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Scientologists focus talks on spiritual freedom // Profiles in faith

Title: Scientologists focus talks on spiritual freedom // Profiles in faith
Date: Saturday, 22 June 1996
Publisher: Santa Barbara News-Press
Author: Bob Barber
Main source: link (331 KiB)

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Since its founding in 1954, the Church of Scientology has sparked some fear, mistrust and controversy. This doesn't surprise the Rev. Lee Holzinger, 38, minister of the Santa Barbara Church of Scientology.

"We are different from other churches in many ways," he said. "How could anything come along that is so fundamentally important to life and society and not rouse controversy?"

The church was involved in a 40-year battle with the Internal Revenue Service that ended Oct 1, 1993 when the IRS issued letters granting tax-exempt status to the Church of Scientology International and 150 related churches and groups.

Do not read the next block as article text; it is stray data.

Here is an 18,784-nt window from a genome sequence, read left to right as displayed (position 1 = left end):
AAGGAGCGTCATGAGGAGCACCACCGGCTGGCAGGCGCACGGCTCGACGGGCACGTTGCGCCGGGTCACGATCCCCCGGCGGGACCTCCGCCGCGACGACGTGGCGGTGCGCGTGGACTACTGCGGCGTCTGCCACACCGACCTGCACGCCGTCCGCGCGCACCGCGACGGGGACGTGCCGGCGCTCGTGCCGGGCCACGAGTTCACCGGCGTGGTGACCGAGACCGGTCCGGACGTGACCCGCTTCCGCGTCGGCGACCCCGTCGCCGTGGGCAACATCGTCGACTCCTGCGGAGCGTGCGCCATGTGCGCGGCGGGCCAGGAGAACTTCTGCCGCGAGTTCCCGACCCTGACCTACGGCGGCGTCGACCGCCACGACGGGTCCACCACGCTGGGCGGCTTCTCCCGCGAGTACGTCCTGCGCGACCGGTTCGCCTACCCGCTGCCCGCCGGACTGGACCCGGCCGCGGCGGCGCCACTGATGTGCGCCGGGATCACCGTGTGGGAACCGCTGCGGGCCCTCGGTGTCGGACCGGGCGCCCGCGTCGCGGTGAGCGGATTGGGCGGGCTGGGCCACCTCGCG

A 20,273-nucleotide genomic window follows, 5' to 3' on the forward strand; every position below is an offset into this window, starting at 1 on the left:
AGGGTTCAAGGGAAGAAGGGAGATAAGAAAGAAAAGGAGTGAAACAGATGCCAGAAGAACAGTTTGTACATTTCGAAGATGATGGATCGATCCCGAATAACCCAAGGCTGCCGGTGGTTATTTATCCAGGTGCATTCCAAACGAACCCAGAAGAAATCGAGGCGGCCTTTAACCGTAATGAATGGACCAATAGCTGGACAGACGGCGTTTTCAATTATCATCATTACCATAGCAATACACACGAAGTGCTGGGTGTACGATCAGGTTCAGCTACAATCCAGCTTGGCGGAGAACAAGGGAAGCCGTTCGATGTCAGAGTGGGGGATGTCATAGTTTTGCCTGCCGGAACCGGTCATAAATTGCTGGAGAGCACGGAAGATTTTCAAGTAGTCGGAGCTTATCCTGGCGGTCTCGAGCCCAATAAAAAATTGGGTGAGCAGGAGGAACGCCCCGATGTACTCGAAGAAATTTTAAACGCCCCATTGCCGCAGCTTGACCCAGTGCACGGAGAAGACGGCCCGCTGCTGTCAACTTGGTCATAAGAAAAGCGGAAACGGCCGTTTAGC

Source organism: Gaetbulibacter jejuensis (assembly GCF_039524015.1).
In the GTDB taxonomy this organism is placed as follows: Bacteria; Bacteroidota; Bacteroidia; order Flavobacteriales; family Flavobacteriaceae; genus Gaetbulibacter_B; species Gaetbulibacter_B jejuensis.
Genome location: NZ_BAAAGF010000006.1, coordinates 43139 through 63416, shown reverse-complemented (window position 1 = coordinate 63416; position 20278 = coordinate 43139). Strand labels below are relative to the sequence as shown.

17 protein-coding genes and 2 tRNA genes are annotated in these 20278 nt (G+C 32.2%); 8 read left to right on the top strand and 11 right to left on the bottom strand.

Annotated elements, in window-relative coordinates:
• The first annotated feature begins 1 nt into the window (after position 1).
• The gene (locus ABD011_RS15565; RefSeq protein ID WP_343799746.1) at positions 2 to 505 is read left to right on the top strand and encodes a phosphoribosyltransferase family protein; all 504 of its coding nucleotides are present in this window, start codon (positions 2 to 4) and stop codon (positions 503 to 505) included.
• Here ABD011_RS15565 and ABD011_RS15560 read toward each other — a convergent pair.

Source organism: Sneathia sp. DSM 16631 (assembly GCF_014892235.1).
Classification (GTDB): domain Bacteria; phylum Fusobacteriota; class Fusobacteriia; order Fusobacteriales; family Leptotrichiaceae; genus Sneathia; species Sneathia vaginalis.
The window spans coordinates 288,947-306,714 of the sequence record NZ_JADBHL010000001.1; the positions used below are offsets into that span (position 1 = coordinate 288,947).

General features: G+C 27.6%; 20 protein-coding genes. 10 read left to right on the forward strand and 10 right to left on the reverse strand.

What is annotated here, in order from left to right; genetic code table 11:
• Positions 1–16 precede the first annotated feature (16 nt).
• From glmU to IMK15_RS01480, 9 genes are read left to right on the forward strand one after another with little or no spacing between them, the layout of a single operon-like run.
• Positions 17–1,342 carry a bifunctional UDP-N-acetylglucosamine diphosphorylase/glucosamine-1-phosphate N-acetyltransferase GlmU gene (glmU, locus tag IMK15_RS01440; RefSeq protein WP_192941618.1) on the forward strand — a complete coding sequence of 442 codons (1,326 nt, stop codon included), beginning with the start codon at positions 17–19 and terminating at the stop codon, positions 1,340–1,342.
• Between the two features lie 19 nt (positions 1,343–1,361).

Scientologists have targeted the use of Ritalin, a drug used to calm children diagnosed as hyperactive, and Prozac, an anti depressant drug.

Scientology, developed by L. Ron Hubbard, "provides exact principles and a practical technology for improving spiritual awareness, self-confidence, intelligence and ability," Holzinger explained. He said the goal is "to free people from self-imposed imprisonment and move them over the bridge to spiritual freedom."

Hubbard wrote that a person is "neither a body nor a mind, but a spiritual being, independent of both, which uses the mind and the body to interact with the physical universe."

The local church has, since 1985, been located in a three-story building at 524 State St. Earlier, the refurbished structure housed a luxury hotel called the Park Place.

The Santa Barbara Church of Scientology has five full-time and seven part-time employees. The everyday focus is on two basic activities — auditing, (spiritual counseling) and training, which "free people and help them reach a higher state of existence," Holzinger says. The auditing and training are the church's religious services, the minister said.

Approximately 300 persons in Santa Barbara, San Luis Opispo and Ventura counties participate in activities, according to Holzinger. Some 75 area individuals are auditors (counselors).

Dianetics concentrates on the "reactive mind," which reacts when a person is confronted with similar stimuli.